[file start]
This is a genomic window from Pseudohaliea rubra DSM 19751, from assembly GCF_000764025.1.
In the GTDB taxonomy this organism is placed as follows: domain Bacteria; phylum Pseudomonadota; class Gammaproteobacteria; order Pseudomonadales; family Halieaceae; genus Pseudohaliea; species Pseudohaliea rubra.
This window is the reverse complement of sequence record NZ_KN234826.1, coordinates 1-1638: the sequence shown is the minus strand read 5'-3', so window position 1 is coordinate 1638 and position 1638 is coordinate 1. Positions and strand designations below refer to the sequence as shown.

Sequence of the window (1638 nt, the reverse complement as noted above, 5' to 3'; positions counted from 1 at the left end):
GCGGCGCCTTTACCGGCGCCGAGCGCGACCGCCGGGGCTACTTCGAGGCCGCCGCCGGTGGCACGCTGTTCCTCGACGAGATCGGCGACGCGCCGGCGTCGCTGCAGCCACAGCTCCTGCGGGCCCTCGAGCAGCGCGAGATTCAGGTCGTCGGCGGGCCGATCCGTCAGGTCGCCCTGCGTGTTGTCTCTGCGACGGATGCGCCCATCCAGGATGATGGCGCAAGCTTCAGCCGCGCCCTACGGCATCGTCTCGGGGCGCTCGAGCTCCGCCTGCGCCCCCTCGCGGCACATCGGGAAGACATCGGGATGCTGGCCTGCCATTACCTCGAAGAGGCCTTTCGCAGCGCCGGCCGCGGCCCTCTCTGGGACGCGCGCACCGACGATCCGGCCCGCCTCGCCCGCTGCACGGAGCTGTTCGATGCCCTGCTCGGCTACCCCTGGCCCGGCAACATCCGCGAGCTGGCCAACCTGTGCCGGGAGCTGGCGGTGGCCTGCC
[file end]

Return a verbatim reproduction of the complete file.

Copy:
This is a genomic window from Pseudohaliea rubra DSM 19751, from assembly GCF_000764025.1.
In the GTDB taxonomy this organism is placed as follows: domain Bacteria; phylum Pseudomonadota; class Gammaproteobacteria; order Pseudomonadales; family Halieaceae; genus Pseudohaliea; species Pseudohaliea rubra.
This window is the reverse complement of sequence record NZ_KN234826.1, coordinates 1-1638: the sequence shown is the minus strand read 5'-3', so window position 1 is coordinate 1638 and position 1638 is coordinate 1. Positions and strand designations below refer to the sequence as shown.

Sequence of the window (1638 nt, the reverse complement as noted above, 5' to 3'; positions counted from 1 at the left end):
GCGGCGCCTTTACCGGCGCCGAGCGCGACCGCCGGGGCTACTTCGAGGCCGCCGCCGGTGGCACGCTGTTCCTCGACGAGATCGGCGACGCGCCGGCGTCGCTGCAGCCACAGCTCCTGCGGGCCCTCGAGCAGCGCGAGATTCAGGTCGTCGGCGGGCCGATCCGTCAGGTCGCCCTGCGTGTTGTCTCTGCGACGGATGCGCCCATCCAGGATGATGGCGCAAGCTTCAGCCGCGCCCTACGGCATCGTCTCGGGGCGCTCGAGCTCCGCCTGCGCCCCCTCGCGGCACATCGGGAAGACATCGGGATGCTGGCCTGCCATTACCTCGAAGAGGCCTTTCGCAGCGCCGGCCGCGGCCCTCTCTGGGACGCGCGCACCGACGATCCGGCCCGCCTCGCCCGCTGCACGGAGCTGTTCGATGCCCTGCTCGGCTACCCCTGGCCCGGCAACATCCGCGAGCTGGCCAACCTGTGCCGGGAGCTGGCGGTGGCCTGCC